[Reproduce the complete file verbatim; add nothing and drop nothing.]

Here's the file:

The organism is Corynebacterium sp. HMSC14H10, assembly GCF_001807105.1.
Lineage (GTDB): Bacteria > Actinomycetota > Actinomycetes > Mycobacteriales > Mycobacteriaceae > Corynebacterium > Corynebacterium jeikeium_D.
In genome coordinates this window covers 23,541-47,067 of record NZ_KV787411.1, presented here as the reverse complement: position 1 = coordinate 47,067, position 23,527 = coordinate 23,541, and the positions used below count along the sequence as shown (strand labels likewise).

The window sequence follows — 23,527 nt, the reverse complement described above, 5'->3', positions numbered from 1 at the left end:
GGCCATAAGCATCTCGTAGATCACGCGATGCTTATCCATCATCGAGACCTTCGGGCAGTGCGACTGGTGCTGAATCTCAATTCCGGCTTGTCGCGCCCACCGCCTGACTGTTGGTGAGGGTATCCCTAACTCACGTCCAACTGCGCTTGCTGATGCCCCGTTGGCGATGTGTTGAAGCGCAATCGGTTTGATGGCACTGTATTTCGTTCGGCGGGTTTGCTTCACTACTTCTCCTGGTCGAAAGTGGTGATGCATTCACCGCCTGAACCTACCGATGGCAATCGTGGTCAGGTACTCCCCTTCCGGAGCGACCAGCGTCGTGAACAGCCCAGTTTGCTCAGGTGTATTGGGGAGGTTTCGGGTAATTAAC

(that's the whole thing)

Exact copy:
The organism is Corynebacterium sp. HMSC14H10, assembly GCF_001807105.1.
Lineage (GTDB): Bacteria > Actinomycetota > Actinomycetes > Mycobacteriales > Mycobacteriaceae > Corynebacterium > Corynebacterium jeikeium_D.
In genome coordinates this window covers 23,541-47,067 of record NZ_KV787411.1, presented here as the reverse complement: position 1 = coordinate 47,067, position 23,527 = coordinate 23,541, and the positions used below count along the sequence as shown (strand labels likewise).

The window sequence follows — 23,527 nt, the reverse complement described above, 5'->3', positions numbered from 1 at the left end:
GGCCATAAGCATCTCGTAGATCACGCGATGCTTATCCATCATCGAGACCTTCGGGCAGTGCGACTGGTGCTGAATCTCAATTCCGGCTTGTCGCGCCCACCGCCTGACTGTTGGTGAGGGTATCCCTAACTCACGTCCAACTGCGCTTGCTGATGCCCCGTTGGCGATGTGTTGAAGCGCAATCGGTTTGATGGCACTGTATTTCGTTCGGCGGGTTTGCTTCACTACTTCTCCTGGTCGAAAGTGGTGATGCATTCACCGCCTGAACCTACCGATGGCAATCGTGGTCAGGTACTCCCCTTCCGGAGCGACCAGCGTCGTGAACAGCCCAGTTTGCTCAGGTGTATTGGGGAGGTTTCGGGTAATTAAC